Following straight on from the last article in this series on color, Color Theory 101, we’re now going to take a better look at the RGB and CMYK color wheels.
I’m constantly amazed by the lack of respect that exists for the red, yellow, and blue primary color wheel. I’ve heard people call it invalid, archaic, and a kindergarten tool. It’s true that the red, yellow, and blue color wheel is not a scientifically accurate model of the perception of light. Many people want to eliminate the red, yellow, and blue color wheel from art curricula, and establish the CMYK (cyan, magenta, yellow, and black) color wheel, shown in Figure 1, “The CMYK color wheel”, as the universal color model. Note that the secondary colors in the CMYK color wheel are red, green, and blue, meaning that we could use the CMYK to illustrate both additive (using light) and subtractive (on paper) color.
Fig. 1, “The CMYK color wheel”
To illustrate the reasoning behind the push to move to CMYK, I’ve used gouache paints, which are basically watercolors that come in a tube. When mixed with water, they are fairly translucent and produce the colors you would expect to see on the modern CMYK color wheel, as Figure 2, “Playing with CMY gouache paints” shows. Magenta and yellow mix to produce nice shades of orangey reds, while cyan and yellow mix to produce green and minty tones. This is how CMYK printing works. The inks are translucent and the overlap between them (along with the use of black—don’t forget good ol’ K) gives us most of the colors we can see on an additive, light-emitting monitor or TV. As the famous TV painting instructor Bob Ross might have said, “That’s a happy little color model.”
Wait! What’s that purple splodge? Yes, equal amounts of cyan and magenta form a violet or purple, instead of the pure blue suggested by the CMYK color wheel. Numerous anomalies like this crop up when we mix opaque pigments. Basically, if your paint is so thick that you’re unable to see the white paper or canvas on which you’re painting, the concepts of a CMYK color wheel start to fail. In this regard, the traditional red, yellow, and blue color wheel developed by Goethe, Itten, and others over the last four centuries or so is a much better model.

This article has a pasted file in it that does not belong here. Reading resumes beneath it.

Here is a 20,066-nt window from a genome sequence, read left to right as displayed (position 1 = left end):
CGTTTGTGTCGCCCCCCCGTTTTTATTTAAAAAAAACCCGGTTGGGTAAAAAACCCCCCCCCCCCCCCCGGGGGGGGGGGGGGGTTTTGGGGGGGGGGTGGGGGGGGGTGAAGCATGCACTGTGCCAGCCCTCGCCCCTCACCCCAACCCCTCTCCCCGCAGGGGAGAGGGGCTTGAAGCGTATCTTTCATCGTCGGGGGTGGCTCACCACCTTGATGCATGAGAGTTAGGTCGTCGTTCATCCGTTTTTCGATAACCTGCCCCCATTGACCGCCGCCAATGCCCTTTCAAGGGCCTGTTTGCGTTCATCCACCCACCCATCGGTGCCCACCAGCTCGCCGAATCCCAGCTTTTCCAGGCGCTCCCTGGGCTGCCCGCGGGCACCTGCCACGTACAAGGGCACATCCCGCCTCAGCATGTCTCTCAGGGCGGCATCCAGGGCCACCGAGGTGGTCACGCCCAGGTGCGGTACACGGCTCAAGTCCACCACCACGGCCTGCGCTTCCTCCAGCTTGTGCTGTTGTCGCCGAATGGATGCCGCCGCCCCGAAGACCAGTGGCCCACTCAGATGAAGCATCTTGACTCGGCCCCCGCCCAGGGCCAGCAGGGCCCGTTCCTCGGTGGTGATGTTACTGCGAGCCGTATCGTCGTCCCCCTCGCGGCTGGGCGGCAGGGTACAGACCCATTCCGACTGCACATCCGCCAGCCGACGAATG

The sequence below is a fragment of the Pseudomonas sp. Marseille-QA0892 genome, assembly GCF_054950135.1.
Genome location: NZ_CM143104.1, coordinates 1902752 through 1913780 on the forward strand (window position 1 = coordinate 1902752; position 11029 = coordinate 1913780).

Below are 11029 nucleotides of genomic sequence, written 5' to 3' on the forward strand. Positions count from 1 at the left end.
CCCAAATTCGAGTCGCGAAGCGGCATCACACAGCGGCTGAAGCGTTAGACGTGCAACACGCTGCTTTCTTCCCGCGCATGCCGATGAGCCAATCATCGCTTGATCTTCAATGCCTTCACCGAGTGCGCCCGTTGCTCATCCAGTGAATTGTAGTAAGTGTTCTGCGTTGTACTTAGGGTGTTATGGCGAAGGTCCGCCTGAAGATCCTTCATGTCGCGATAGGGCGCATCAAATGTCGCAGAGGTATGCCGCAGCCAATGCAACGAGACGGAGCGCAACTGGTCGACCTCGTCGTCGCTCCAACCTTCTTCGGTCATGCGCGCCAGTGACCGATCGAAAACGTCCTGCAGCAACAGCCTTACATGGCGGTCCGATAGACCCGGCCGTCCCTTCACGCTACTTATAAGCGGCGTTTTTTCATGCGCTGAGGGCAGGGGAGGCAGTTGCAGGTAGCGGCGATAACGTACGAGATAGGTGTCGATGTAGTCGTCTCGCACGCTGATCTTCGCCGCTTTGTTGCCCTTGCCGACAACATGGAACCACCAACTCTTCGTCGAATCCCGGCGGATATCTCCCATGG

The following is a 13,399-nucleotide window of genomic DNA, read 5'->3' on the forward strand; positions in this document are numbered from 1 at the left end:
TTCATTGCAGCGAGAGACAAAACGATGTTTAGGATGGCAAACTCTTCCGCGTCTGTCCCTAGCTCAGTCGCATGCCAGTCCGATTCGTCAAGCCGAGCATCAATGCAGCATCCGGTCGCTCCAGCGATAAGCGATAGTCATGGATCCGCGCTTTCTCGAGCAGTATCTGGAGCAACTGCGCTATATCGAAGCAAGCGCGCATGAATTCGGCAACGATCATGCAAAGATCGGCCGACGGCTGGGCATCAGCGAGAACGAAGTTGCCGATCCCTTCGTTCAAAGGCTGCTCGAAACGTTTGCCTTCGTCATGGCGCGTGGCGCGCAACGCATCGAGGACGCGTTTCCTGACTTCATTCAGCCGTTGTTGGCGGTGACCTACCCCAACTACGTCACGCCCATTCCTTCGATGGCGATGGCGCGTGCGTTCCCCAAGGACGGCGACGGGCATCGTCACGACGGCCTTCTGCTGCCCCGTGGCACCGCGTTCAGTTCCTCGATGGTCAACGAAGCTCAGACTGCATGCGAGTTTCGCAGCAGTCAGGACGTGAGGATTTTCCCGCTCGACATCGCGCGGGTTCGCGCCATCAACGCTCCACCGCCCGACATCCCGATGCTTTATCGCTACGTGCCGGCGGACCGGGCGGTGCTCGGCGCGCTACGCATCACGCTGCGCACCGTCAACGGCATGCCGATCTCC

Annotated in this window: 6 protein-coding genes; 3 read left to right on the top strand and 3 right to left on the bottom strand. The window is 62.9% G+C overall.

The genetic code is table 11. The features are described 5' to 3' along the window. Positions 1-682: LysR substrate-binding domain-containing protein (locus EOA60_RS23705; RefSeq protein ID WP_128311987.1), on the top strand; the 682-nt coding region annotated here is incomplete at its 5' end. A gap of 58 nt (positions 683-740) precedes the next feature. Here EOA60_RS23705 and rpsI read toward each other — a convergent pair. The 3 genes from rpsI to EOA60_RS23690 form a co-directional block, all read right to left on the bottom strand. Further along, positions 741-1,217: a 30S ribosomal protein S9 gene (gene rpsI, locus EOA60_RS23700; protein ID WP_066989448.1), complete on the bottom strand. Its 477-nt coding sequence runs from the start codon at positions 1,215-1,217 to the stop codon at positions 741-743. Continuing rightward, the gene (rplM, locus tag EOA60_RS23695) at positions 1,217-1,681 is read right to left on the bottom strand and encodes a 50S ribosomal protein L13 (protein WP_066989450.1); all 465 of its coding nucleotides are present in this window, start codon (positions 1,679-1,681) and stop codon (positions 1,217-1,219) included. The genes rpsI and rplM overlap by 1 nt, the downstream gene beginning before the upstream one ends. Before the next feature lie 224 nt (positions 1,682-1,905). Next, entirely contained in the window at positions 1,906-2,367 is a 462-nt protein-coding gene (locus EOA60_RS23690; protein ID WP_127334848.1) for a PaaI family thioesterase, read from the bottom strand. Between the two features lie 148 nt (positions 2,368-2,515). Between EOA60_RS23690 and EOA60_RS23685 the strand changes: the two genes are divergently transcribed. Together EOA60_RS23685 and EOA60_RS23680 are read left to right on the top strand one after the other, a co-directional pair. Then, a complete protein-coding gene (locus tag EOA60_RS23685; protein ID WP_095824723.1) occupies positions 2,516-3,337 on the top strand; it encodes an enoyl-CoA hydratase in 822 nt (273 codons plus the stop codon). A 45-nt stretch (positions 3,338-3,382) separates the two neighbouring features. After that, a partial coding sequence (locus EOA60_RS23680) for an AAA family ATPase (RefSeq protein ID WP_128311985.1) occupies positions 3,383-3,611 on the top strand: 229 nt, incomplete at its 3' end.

But we’re using pixels, not paint! The reason many digital artists still keep a red, yellow, and blue color wheel handy is because the color schemes and concepts of traditional color theory are based on that model. As we’ll see shortly, the relationships between colors are largely determined by their relative positions on the color wheel. But those positions differ depending on the wheel; for instance, on the traditional color wheel, red and green are opposite, whereas on the CMYK wheel, cyan is opposite red. We can’t simply shift the red and blue around the color wheel and call it a day. Because of this, the color schemes that I’ll be discussing in the next few articles are based on the red, yellow, and blue color model.
There are flaws to be found in both color wheel models, and complementary colors are a prime example. But what’s really going to bake your noodle is when I tell you that there is no color wheel that can fully describe the complexities of the way in which we perceive color from light. Even though I design mostly for the Web—a medium that’s displayed in RGB—I still use red, yellow, and blue as the basis for my color selections. I believe that color combinations created using the red, yellow, and blue color wheel are more aesthetically pleasing, and that good design is about aesthetics. Therefore, I’m going to present color theory as I learned it in my sophomore design fundamentals class in college: from the traditional red, yellow, and blue color wheel.
The Principles of Beautiful Web Design
This article is from Jason Beaird’s The Principles of Beautiful Web Design book (second edition is out now!). Be sure to lookout for further articles from the book here on Design Festival.